Looking west towards the tower arch.
White's Directory 1872 has :-
"The Church (St. Nicholas) is a very beautiful specimen of the Early Perpendicular style of architecture, and was built probably during the transition from the Decorated to that style, some time between 1360 and 1420.
It consists of nave, with a clerestory over, north and south aisles, having each a chapel, and a tower with six bells, and had formerly a chancel, which was taken down in 1706, when its arch was closed with brickwork.
The north and the south chapels are each separated from the nave and aisle by carved oak screens of excellent design and finish, and still in good preservation.
The north chapel has just been restored under the care and at the cost of J. Ellett Brogden, Esq., the proprietor of the Lincoln Gazette, who resides at Addlethorpe House.
Some of the oak benches remain in the nave; many unfortunately having been destroyed to make way for pews, unsightly erections of the last century.
The tower is less ornate than the rest of the building, which is very richly ornamented, especially on the north side. The buttresses terminate in carved pinnacles. Springing from these, on the north side, a little below the parapet, are six curiously carved, projecting, half-length, winged figures, three of them bearing scrolls, only two of which are now legible. That to the west bears the inscription, "Of God sayng coms no ill." The other has the words," God for his mcy. bryng: Ha to blys yet ha pd. to yis." The second figure from the east end is crowned; and the tradition still remains in the parish that it was intended for an effigy of King John, a tradition which may probably contain some truth, as that king gave by a charter, in the first year of his reign, the advowson to the Priory of Spalding. Time, and perhaps ill-treatment, have so marred the features, that it is now impossible to conjecture whom it was meant to represent.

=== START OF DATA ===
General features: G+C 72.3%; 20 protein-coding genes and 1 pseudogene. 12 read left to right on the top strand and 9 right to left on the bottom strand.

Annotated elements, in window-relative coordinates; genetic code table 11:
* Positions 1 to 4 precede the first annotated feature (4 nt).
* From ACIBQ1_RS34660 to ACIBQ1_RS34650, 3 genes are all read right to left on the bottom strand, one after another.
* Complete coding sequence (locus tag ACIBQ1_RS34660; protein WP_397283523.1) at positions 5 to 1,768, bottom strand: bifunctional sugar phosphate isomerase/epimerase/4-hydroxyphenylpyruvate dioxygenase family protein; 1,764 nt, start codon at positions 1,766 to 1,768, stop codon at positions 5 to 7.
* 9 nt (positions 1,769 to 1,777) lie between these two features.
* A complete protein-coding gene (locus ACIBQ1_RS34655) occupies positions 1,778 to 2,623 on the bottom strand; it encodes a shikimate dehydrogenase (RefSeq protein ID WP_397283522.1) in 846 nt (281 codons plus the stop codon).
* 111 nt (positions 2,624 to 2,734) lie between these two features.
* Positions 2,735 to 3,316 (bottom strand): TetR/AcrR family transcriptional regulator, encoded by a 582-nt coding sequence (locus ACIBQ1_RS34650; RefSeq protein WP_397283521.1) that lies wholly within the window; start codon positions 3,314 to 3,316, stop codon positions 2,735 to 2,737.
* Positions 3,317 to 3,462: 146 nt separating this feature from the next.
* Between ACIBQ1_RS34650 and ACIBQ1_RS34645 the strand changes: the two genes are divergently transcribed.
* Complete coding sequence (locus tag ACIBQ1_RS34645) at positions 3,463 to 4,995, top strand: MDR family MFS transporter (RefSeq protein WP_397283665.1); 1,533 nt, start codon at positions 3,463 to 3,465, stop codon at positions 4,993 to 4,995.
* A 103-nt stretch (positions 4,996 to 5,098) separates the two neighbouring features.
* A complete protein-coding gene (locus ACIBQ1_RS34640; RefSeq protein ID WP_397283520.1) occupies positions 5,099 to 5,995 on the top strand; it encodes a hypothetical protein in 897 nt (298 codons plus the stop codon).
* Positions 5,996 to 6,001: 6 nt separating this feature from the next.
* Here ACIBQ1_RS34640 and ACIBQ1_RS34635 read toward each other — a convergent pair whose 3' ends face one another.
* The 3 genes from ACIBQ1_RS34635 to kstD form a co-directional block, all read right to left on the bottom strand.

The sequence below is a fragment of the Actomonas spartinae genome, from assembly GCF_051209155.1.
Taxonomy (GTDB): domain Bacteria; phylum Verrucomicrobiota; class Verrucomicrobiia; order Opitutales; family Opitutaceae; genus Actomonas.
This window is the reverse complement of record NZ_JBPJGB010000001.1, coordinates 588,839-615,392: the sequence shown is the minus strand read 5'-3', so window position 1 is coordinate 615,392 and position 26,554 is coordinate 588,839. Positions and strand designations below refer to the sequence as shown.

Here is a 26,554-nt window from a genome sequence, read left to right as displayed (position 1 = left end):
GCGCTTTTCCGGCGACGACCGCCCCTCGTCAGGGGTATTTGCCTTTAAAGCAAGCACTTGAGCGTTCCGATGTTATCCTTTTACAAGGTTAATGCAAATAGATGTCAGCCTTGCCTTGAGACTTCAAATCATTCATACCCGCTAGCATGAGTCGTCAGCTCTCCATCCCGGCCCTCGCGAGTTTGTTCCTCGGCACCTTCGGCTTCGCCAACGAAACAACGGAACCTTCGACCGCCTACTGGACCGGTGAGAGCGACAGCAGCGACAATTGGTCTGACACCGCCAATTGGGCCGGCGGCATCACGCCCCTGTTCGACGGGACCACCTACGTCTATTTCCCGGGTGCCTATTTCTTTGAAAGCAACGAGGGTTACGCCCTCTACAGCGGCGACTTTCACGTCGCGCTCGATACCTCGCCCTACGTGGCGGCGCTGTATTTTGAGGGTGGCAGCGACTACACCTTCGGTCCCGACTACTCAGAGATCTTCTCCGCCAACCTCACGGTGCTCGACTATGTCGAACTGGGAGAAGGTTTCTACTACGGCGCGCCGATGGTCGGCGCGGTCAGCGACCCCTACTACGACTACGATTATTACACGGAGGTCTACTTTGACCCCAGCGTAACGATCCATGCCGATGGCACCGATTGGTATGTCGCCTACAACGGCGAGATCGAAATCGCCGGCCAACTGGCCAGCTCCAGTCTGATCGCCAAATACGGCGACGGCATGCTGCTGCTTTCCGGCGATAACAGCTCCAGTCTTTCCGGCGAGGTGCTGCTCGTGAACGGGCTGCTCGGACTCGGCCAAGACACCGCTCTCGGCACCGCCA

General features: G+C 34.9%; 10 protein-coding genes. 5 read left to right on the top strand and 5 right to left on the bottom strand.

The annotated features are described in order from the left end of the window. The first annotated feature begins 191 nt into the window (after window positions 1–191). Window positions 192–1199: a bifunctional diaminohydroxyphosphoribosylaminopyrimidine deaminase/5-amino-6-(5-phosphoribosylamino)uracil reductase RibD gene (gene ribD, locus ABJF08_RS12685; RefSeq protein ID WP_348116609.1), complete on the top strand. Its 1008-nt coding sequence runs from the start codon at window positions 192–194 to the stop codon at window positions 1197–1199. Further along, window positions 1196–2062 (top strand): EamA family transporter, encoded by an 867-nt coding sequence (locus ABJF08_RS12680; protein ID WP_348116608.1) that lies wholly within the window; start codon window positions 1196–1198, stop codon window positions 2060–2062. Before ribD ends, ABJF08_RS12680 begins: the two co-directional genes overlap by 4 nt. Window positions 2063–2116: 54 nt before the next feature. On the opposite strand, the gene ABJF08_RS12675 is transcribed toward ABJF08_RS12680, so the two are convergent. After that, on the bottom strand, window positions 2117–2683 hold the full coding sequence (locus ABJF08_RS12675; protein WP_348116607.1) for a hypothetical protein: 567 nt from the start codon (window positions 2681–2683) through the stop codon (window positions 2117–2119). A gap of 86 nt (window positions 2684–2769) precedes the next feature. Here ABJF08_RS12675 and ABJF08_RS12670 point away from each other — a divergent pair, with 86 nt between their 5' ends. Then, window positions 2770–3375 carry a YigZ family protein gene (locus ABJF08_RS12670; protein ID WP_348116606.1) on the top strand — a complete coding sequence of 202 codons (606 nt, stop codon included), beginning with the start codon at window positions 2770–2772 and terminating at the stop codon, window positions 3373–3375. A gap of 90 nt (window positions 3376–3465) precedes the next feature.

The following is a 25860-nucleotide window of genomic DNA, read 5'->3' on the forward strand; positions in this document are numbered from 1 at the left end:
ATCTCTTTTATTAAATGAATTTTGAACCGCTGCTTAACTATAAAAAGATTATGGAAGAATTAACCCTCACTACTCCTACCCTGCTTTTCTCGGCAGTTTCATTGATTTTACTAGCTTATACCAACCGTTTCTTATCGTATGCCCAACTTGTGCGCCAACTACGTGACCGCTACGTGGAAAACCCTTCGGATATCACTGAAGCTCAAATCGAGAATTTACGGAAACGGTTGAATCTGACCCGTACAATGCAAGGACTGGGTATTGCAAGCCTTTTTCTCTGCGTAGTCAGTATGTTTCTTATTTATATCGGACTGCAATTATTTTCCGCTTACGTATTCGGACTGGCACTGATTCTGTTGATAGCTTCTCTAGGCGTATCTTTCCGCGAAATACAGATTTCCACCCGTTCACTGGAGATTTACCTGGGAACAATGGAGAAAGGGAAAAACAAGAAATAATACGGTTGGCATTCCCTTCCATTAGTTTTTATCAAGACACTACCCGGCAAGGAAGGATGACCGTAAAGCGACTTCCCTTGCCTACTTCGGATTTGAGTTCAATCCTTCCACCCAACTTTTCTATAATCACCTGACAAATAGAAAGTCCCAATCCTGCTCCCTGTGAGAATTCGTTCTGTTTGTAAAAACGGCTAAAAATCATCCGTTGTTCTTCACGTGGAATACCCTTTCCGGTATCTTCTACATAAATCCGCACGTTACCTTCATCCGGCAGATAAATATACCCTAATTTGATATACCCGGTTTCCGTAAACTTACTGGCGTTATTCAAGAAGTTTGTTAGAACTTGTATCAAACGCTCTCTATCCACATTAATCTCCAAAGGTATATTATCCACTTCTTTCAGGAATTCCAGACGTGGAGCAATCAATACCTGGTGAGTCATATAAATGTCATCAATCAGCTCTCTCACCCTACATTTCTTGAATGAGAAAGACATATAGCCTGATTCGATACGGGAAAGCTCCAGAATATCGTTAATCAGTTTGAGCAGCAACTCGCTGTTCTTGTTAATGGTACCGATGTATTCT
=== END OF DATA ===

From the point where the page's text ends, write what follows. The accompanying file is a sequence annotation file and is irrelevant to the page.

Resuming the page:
On the south porch there still remains the old gable cross, sculptured on both sides; that on the south representing the Crucifixion, the north a Madonna and Child. The roof is of oak, richly ornamented at the angles with shields and foliage and curious embossments. The beams are supported by crowned angel corbels; some of the work still retaining much of its original beauty.
Part of the old chancel screen still remains affixed to the wall at the east end. Opposite to this, and stretching across the tower arch, is another screen of beautiful workmanship, standing from ten to twelve feet high, in the pediment of the central compartment of which is carved the inscription, " Orate p. anima Johanis Dudick senior et uxor ejus."
The rectory, valued in K.B. at £9. 10s. 2d., and now at £154, is in the gift of the Lord Chancellor, and incumbency of the Rev. Thomas Whitworth, who is also vicar of Thorpe St. Peter, near Boston, where he resides. The Rev. James Spawforth, who resides at Ingoldmells, is curate in charge.
The Rectory House is an old building, erected in 1729, and here are about 5 acres of glebe"
DB 11 September 2022